Michael Golay, a professor of nuclear science and engineering at the Massachusetts Institute of Technology who has served on the U.S. Nuclear Regulatory Commission’s research review committee, told the New Mexican there are strict controls on the use of nuclear materials because putting plutonium or other materials too close together could cause a nuclear reaction.

Golay said he could not comment on the specific conditions at Los Alamos……..

Los Alamos — the birthplace of the atomic bomb and still a premier nuclear research facility — is resuming production of the plutonium triggering devices, which are called cores and which haven’t been made since 2011. The Energy Department wants to ramp up production.

While Los Alamos officials have said the plutonium facility is operating safely and that improvements have been made in recent years, the oversight board earlier this year found that many of the safety systems in place at Los Alamos date to the 1970s and needed to be upgraded…….https://www.heraldnet.com/nation-world/oversight-panel-nuclear-lab-workers-violated-safety-rules/

September 25, 2017 Posted by | safety, USA | Leave a comment

Holtec planning to build small nuclear reactors in Ukraine

HOLTEC TO START ACTIVE PHASE OF BUILDING SMALL REACTORS SMR-160 IN 2023 WITH POSSIBILITY OF LOCALIZATION IN UKRAINE http://open4business.com.ua/holtec-start-active-phase-building-small-reactors-smr-160-2023-possibility-localization-ukraine/  11 SEP , 2017

KYIV. Sept 11 (Interfax-Ukraine) – Holtec International (the United States) in 2023 will start the active phase of building small module reactors SMR-160, President of Ukrainian National Nuclear Generating Company Yuriy Nedashkovsky said at a ribbon-cutting ceremony for a new plant of the company in New Jersey (the United States).
According to a posting on the website of Energoatom, Nedashkovsky said that earlier President of Holtec International Chris Singh made a proposal to Ukrainian President Petro Poroshenko to create a hub in Ukraine to sell small module reactors to Europe, Asia and Africa with localization of production facilities and the large amount of equipment at Ukrainian enterprises.
Nedashkovsky said that Kharkiv-based Turboatom has turbines suiting SMR-160. There is a chance of attracting other Ukrainian enterprises to the project.
He said that the start of licensing of SMR-160 could start in 2018.
He said that SMR-160 reactors are rather cheap compared to more powerful reactors. They can be installed in small areas and do not require powerful lines. Nedashkovsky said that the need in SMR-160 after 2025 is estimated at $1 trillion.
“These reactors have an increased level of safety due to the fact that they use passive safety systems: that is it has no pumping equipment, reinforcement and other things which require external power supply,” the president of Energoatom said.
The plant, built by Holtec in New Jersey, is mainly focused on two spheres: production of container fleet for spent nuclear fuel, as well as vessels for small modular reactors of the SMR-160 project.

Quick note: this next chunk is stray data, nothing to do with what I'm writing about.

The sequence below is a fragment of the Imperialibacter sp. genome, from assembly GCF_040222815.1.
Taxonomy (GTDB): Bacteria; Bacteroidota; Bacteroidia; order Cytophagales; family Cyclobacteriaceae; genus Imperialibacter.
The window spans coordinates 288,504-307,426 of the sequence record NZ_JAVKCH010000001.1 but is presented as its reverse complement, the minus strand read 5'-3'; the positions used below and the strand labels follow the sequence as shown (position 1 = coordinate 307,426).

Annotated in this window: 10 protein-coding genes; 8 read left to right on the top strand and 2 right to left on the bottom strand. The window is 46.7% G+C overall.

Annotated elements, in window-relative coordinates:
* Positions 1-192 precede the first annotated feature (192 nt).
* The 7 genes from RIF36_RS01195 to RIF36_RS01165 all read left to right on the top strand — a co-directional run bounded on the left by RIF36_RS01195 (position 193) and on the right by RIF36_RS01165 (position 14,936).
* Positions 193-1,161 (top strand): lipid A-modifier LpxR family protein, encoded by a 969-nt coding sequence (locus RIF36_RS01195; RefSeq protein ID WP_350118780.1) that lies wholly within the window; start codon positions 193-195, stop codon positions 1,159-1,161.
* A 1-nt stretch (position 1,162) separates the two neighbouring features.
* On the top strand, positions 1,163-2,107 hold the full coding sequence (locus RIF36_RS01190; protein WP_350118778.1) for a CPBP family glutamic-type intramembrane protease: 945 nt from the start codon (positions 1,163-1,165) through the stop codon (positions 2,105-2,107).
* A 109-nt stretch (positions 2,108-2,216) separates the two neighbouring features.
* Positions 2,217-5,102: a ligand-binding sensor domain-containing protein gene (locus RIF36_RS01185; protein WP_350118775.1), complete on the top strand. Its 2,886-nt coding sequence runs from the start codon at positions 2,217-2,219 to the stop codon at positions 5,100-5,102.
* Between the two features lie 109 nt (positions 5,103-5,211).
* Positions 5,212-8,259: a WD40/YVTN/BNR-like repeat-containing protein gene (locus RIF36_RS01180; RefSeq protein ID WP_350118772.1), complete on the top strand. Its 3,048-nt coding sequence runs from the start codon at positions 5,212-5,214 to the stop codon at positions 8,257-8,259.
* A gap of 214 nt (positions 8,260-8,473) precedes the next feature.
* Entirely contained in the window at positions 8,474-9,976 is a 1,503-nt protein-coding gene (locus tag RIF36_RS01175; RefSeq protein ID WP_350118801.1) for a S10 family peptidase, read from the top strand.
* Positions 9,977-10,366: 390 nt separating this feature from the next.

September 25, 2017 Posted by | business and costs, technology, Ukraine | Leave a comment

Construction workers at Hinkley Point C nuclear project reject pay offer, will support industrial action

Bridgwater Mercury 21st Sept 2017, CONSTRUCTION workers at Hinkley Point C have overwhelmingly rejected a
renewed pay offer in the long-standing dispute over pay and bonuses on the
project. Industrial action is now likely after 95 per cent of staff
rejected the new deal from EDF which was understood to be about a five per
cent increase on their gross pay. A worker at the power plant site, who did
not want to be named, expects the same proportion of the workforce will
support industrial action. He said: “Considering it is the biggest
project in Europe strike is an absolute catastrophe”.
http://www.bridgwatermercury.co.uk/news/15550499.Strike_action_at_Hinkley_Point_C_would_be__absolutely_catastrophic___power_plant_worker_says/

September 25, 2017 Posted by | employment, UK | Leave a comment

‘Just Moms St Louis’ lobby for cleanup of Westlake Landfill nuclear waste problem

Citizen group prays for fix to Westlake Landfill nuclear waste problem, Sean Franklin , KSDK September 24, 2017,  ST. LOUIS – A citizen group that wants to clean up the West Lake Landfill prayed for a solution to what they claim could be a nuclear waste disaster.

September 25, 2017 Posted by | general | Leave a comment

Call to stop United States nuclear corporate welfare – in bailing out nuclear power stations


No corporate welfare: States shouldn’t bail out nuclear plants, Savannah Now,  September 23, 2017
By  
DAVID WILLIAMS
“…..There is no denying that more than half of America’s nuclear power plants face a financial crisis. Collectively, these plants lose nearly $3 billion a year. They simply haven’t been able to compete with power plants that run on cheap natural gas.

In desperation, nuclear operators are begging state legislatures for subsidies to keep their plants running. They’re hoping to lure lawmakers into bailing them out by promising zero-emissions energy production.

State legislators should reject their requests. Nuclear subsidies cost taxpayers and consumers billions of dollars and offer little to no economic or environmental benefits.

Nuclear plants in several states already receive taxpayer-funded subsidies. In July, an Illinois federal judge upheld state legislation that funnels $230 million per year to Chicago-based Exelon to keep its nuclear facilities operating. The same month in New York, a federal judge dismissed a consumer lawsuit against a $480 million annual handout to three nuclear plants.